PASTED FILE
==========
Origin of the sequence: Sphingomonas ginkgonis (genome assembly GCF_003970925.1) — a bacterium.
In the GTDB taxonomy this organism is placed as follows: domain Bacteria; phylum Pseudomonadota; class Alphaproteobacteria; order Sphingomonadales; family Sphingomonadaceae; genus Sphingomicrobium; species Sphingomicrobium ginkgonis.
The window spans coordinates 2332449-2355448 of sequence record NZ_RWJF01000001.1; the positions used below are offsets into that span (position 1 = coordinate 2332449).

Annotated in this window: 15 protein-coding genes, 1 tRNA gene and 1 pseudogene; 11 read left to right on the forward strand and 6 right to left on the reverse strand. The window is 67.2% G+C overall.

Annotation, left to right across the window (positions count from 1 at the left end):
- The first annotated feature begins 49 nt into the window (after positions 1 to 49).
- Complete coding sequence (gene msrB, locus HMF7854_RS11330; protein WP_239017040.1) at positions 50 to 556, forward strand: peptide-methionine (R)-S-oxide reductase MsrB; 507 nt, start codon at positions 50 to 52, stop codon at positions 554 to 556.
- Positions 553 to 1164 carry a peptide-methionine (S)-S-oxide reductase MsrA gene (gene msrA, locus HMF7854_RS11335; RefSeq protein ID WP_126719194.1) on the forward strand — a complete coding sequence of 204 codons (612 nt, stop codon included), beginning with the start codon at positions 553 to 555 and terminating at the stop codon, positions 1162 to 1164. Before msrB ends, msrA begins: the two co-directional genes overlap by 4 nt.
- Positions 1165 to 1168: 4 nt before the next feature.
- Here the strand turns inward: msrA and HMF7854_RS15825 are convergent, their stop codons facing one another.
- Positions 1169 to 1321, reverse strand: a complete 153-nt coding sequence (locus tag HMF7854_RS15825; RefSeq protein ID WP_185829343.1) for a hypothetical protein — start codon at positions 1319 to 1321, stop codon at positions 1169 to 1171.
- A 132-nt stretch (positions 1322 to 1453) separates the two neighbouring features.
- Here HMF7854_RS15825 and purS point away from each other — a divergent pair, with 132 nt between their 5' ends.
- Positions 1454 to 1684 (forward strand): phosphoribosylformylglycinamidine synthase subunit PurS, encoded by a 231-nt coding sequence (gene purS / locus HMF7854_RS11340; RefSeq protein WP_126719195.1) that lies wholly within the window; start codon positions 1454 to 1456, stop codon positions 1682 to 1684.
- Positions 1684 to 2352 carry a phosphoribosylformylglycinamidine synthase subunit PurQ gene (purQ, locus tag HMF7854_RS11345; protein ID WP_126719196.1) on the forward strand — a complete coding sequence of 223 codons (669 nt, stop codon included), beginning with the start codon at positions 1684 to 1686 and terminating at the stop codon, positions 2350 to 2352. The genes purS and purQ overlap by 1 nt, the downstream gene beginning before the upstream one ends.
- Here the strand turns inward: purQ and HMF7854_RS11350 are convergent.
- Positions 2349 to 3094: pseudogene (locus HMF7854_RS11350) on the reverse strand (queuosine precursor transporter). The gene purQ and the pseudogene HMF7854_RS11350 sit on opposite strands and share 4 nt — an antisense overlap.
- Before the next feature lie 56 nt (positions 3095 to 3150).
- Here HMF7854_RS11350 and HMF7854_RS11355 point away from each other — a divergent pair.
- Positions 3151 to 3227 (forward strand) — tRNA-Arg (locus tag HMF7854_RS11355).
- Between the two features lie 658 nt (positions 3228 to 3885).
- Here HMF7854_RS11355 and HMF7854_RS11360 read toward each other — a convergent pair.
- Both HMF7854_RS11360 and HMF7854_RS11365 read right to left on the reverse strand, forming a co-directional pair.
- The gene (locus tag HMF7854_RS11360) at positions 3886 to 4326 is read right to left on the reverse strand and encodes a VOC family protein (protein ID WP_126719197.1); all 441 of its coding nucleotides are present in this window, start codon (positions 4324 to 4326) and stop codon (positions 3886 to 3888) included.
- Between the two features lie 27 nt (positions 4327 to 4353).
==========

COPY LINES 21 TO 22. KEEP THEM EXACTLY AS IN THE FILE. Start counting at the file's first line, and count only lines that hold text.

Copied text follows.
- Between the two features lie 658 nt (positions 3228 to 3885).
- Here HMF7854_RS11355 and HMF7854_RS11360 read toward each other — a convergent pair.